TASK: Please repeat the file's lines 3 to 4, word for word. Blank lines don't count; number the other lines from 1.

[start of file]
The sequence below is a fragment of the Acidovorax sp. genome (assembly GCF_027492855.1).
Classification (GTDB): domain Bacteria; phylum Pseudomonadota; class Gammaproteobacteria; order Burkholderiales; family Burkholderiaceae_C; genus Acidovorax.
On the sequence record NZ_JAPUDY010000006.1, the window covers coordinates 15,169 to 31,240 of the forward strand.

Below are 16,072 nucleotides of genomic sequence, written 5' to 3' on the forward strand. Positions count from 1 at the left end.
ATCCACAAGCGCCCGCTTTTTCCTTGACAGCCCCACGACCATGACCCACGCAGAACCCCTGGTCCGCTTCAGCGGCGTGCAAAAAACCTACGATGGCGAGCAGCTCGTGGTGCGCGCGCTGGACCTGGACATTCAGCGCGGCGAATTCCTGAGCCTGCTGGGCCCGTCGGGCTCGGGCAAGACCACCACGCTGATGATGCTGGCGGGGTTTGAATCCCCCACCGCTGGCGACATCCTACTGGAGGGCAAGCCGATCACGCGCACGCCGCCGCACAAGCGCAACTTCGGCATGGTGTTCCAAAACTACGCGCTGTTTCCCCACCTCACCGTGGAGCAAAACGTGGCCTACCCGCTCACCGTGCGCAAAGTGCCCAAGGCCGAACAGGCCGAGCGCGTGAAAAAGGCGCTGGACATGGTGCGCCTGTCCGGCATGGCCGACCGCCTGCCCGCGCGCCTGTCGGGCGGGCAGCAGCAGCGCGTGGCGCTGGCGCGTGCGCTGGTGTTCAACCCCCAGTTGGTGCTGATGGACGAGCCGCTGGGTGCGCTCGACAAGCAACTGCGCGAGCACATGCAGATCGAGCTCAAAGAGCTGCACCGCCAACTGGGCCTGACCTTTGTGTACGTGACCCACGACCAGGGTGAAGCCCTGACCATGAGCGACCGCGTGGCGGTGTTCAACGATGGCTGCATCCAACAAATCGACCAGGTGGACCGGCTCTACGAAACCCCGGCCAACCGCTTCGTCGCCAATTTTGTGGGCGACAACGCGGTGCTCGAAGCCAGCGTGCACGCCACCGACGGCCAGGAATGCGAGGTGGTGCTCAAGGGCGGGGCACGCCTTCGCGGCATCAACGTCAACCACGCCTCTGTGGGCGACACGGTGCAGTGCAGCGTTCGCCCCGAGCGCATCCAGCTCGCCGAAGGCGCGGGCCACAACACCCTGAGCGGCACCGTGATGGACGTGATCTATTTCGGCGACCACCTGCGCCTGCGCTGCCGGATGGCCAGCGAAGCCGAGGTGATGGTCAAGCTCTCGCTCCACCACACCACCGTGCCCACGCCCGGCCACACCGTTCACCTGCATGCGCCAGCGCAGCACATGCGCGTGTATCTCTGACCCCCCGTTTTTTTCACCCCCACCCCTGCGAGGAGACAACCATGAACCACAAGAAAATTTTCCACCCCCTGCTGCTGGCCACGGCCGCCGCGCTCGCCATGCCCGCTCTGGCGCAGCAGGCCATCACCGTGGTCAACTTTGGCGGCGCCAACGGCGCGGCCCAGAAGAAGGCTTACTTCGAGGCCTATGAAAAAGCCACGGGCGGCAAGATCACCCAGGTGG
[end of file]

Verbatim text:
On the sequence record NZ_JAPUDY010000006.1, the window covers coordinates 15,169 to 31,240 of the forward strand.

Below are 16,072 nucleotides of genomic sequence, written 5' to 3' on the forward strand. Positions count from 1 at the left end.